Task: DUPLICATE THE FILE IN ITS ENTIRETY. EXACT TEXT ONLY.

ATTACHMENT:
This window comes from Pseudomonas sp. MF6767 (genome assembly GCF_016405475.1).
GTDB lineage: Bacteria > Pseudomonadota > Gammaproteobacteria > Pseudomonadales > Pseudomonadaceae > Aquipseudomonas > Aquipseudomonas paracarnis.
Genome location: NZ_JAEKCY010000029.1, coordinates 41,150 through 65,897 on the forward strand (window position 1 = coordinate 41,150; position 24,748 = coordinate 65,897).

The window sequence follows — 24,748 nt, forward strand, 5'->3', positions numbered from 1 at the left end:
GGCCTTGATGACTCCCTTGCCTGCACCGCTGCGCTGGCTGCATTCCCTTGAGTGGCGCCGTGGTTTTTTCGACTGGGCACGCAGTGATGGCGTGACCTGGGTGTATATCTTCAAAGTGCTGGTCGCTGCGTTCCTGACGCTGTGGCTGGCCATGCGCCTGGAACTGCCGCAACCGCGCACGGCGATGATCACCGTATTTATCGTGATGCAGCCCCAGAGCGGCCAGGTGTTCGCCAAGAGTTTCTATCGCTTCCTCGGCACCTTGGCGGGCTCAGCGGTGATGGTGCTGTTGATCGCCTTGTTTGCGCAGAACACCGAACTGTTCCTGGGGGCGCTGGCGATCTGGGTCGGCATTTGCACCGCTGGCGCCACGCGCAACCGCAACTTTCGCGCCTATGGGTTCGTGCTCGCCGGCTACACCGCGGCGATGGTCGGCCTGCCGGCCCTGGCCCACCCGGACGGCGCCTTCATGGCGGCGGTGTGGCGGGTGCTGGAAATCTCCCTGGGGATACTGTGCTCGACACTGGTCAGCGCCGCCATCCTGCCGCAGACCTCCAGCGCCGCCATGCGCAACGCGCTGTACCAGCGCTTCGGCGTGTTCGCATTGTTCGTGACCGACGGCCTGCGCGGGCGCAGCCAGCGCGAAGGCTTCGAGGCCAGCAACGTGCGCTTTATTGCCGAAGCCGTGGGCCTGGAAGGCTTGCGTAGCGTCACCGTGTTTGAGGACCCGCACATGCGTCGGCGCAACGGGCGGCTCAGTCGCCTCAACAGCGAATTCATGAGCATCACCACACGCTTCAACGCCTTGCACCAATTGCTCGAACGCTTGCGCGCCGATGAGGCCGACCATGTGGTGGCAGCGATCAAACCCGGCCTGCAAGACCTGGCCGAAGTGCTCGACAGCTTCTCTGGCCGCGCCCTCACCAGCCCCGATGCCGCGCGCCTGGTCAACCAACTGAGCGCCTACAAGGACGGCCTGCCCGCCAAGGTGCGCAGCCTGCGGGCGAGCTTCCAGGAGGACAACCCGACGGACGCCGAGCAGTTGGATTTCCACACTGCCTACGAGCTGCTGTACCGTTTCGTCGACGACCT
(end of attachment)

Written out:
This window comes from Pseudomonas sp. MF6767 (genome assembly GCF_016405475.1).
GTDB lineage: Bacteria > Pseudomonadota > Gammaproteobacteria > Pseudomonadales > Pseudomonadaceae > Aquipseudomonas > Aquipseudomonas paracarnis.
Genome location: NZ_JAEKCY010000029.1, coordinates 41,150 through 65,897 on the forward strand (window position 1 = coordinate 41,150; position 24,748 = coordinate 65,897).

The window sequence follows — 24,748 nt, forward strand, 5'->3', positions numbered from 1 at the left end:
GGCCTTGATGACTCCCTTGCCTGCACCGCTGCGCTGGCTGCATTCCCTTGAGTGGCGCCGTGGTTTTTTCGACTGGGCACGCAGTGATGGCGTGACCTGGGTGTATATCTTCAAAGTGCTGGTCGCTGCGTTCCTGACGCTGTGGCTGGCCATGCGCCTGGAACTGCCGCAACCGCGCACGGCGATGATCACCGTATTTATCGTGATGCAGCCCCAGAGCGGCCAGGTGTTCGCCAAGAGTTTCTATCGCTTCCTCGGCACCTTGGCGGGCTCAGCGGTGATGGTGCTGTTGATCGCCTTGTTTGCGCAGAACACCGAACTGTTCCTGGGGGCGCTGGCGATCTGGGTCGGCATTTGCACCGCTGGCGCCACGCGCAACCGCAACTTTCGCGCCTATGGGTTCGTGCTCGCCGGCTACACCGCGGCGATGGTCGGCCTGCCGGCCCTGGCCCACCCGGACGGCGCCTTCATGGCGGCGGTGTGGCGGGTGCTGGAAATCTCCCTGGGGATACTGTGCTCGACACTGGTCAGCGCCGCCATCCTGCCGCAGACCTCCAGCGCCGCCATGCGCAACGCGCTGTACCAGCGCTTCGGCGTGTTCGCATTGTTCGTGACCGACGGCCTGCGCGGGCGCAGCCAGCGCGAAGGCTTCGAGGCCAGCAACGTGCGCTTTATTGCCGAAGCCGTGGGCCTGGAAGGCTTGCGTAGCGTCACCGTGTTTGAGGACCCGCACATGCGTCGGCGCAACGGGCGGCTCAGTCGCCTCAACAGCGAATTCATGAGCATCACCACACGCTTCAACGCCTTGCACCAATTGCTCGAACGCTTGCGCGCCGATGAGGCCGACCATGTGGTGGCAGCGATCAAACCCGGCCTGCAAGACCTGGCCGAAGTGCTCGACAGCTTCTCTGGCCGCGCCCTCACCAGCCCCGATGCCGCGCGCCTGGTCAACCAACTGAGCGCCTACAAGGACGGCCTGCCCGCCAAGGTGCGCAGCCTGCGGGCGAGCTTCCAGGAGGACAACCCGACGGACGCCGAGCAGTTGGATTTCCACACTGCCTACGAGCTGCTGTACCGTTTCGTCGACGACCT